Memphis, TN Biomedical engineers once had feet of clay when it came to ceramic knees. Ceramics, with their low coefficients of friction and exceptional hardness, could certainly reduce the wear that shortens the life of artificial knees, but these brittle materials just couldn't handle the contact stresses found in even the best implant designs. Or could they? Smith & Nephew has now developed the first knee implants made with a ceramic surfacing technology that creates a zirconia surface over a zirconium substrate. This hybrid material, called "oxidized zirconium," pairs the mechanical properties of a metal with the wear-fighting capabilities of a ceramic.
In an effort to extend implant life, Smith & Nephew has developed a wear-fighting ceramic surfacing technology for knee implants.
And fighting wear has become more important than ever. Today's weekend warriors may be young at heart, but they aren't necessarily young of joint. "I used to perform knee replacements almost entirely on patients in their 70s," says Dr. Richard Lasken, co-chief of knee surgery at the Hospital for Special Surgery in New York. "But I'm now seeing a growing number of people who have bad osteoarthritis in their 50s." Earlier knee replacements, coupled with our tendency to live longer, have intensified the search for implant materials that won't wear out before we do. "A 15 to 20 year life span for a knee implant isn't good enough anymore," Lasken says. "We need them to last 30 or more years."
Built to last. Neither a coating nor a through-and-through ceramic, oxidized zirconium comes from a high-temperature oxidation process that changes the surface of wrought zirconium parts into zirconia. The ceramic zone extends about five microns below the surface. For the next few microns, the process leaves a gradient of oxygen-enriched metal, which ultimately gives way to unadulterated zirconium alloy.
Smith & Nephew's ceramics technology addresses the growing need for longevity by addressing the wear that typically occurs as metal femoral components slide on a tibial bearing surface made from ultra-high-molecular-weight-high-density polyethylene (UHMWPE). Over time, metal alloys such as cobalt chrome develop tiny scratches from abrasive and oxidative wear, roughening their surface just enough to eat away the polyethylene bearing. "A single scratch 2 µm deep, with 1 µm adjacent peak height, on a metal counterface can cause a dramatic increase in the wear rate of UHMWPE," explains Dr. Gordon Hunter, a materials engineer who manages research projects for Smith & Nephew.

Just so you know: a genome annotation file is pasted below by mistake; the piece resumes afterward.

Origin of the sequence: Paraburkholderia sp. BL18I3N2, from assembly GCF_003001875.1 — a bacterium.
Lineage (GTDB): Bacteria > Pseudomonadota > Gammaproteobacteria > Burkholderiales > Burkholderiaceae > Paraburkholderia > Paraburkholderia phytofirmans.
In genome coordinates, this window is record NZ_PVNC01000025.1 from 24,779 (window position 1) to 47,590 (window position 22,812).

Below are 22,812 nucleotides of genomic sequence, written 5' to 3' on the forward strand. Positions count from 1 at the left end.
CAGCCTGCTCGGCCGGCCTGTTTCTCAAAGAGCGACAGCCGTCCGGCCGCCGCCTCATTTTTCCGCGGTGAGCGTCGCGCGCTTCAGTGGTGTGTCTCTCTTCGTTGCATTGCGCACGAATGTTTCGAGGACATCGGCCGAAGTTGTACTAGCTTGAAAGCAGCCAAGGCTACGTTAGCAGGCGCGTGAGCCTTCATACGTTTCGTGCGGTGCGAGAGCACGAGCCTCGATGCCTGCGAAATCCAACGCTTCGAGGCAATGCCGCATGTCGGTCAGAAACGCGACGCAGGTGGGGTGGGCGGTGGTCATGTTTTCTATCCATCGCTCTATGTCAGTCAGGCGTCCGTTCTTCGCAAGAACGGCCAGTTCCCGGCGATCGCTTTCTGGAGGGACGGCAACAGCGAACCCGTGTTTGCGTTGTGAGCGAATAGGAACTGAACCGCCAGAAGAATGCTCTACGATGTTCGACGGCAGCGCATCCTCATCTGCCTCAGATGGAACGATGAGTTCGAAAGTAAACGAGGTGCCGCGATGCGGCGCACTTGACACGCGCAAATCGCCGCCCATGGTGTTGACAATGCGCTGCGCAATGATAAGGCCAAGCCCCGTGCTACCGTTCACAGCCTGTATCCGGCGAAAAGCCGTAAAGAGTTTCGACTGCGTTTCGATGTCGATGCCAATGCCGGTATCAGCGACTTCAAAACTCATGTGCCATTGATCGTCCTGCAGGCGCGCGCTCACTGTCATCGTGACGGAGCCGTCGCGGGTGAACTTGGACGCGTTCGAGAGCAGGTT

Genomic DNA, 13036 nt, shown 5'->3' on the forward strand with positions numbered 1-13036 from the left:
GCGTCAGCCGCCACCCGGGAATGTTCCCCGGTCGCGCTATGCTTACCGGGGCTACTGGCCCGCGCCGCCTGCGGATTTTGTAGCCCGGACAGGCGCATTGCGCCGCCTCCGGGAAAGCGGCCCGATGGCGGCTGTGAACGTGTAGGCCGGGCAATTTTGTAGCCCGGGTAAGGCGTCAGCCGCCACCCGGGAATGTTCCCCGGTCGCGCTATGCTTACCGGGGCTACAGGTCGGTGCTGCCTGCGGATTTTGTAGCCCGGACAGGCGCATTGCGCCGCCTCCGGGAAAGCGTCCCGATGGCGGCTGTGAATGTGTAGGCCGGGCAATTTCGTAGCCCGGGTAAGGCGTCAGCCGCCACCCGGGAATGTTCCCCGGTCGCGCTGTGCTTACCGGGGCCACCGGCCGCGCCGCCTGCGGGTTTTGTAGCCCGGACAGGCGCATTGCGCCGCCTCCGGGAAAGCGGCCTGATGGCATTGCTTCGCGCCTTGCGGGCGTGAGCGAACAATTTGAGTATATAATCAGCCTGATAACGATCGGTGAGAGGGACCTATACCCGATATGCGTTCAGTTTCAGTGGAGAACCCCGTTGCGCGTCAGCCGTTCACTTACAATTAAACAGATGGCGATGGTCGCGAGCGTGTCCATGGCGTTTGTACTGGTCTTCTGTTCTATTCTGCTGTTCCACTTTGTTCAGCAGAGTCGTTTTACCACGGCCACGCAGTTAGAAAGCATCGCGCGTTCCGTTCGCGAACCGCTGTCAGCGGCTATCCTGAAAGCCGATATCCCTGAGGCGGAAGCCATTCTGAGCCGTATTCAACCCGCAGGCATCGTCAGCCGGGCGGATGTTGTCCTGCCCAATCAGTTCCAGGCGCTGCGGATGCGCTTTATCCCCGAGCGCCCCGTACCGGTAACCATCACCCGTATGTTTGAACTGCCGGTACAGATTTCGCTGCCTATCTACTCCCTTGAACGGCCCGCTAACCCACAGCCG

Hunter cites three ways in which oxidized zirconium's ceramic surface targets wear. For one, the ceramic surface slides with less resistance. Its coefficient of friction on polyethylene is less than half that of cobalt chrome, he reports. For another, the material resists abrasion. In pin abrasion tests against acrylic bone cement, which can produce debris in the joint, the oxidized zirconium exhibited 4,900-times the abrasion resistance of cobalt chrome. Finally, it's more than twice as hard as cobalt chrome, giving it greater immunity to scratches.
The properties seem to have paid off. In a simulator that subjected oxidized zirconium implants to six million physiological loading cycles, the new material reduced the abrasive and adhesive wear of polyethylene by 85% compared to cobalt chrome, according to Hunter. Longer simulator runs have shown that implants made with the material will last as long as 30 years, adds Lasken, who has already installed almost 200 of the ceramic knees during the past 6 years of trials.
What lies beneath. The zirconium alloy, meanwhile, contains niobium to help it achieve the mechanical and physical properties most important in a knee application. In a fatigue test that simulates full-flexion loading, a femoral component made from the oxidized zirconium supported 4.4 kN over 10 million cycles. "That represents a device strength equal to cobalt chrome," Hunter says, explaining that the oxidation process closes a fatigue-strength gap between untreated zirconium and normally stronger cobalt chrome. "Fatigue strength is dominated by surface factors like hardness," he explains. The zirconium also has a lower modulus of elasticity at 100 GPa than cobalt chrome at roughly 250 GPa. Being less stiff makes a small contribution to decreasing contact stresses in the joint and heading off bone re-absorption that occurs when too stiff an implant shields the bone from a healthy amount of loading.
Smith & Nephew will initially use oxidized zirconium in two knee implants first designed for cobalt chrome. "The designs are identical other than the material," says Hunter. This design consistency matters because it allows surgeons to use familiar procedures and tools. It also means that the implants make use of proven design principles that keep contact stresses low enough to minimize polyethylene creep and fatigue wear. Best of all, the material innovation may open up a whole new way of tailoring implants to patient needs, Hunter argues. Older, less active patients may stick with cobalt chrome, while the young and active might go with more oxidized zirconium implants that cost more up front. "In the past, surgeons and their patients had alternatives in design only," Hunter says. "Now they have alternatives in materials too."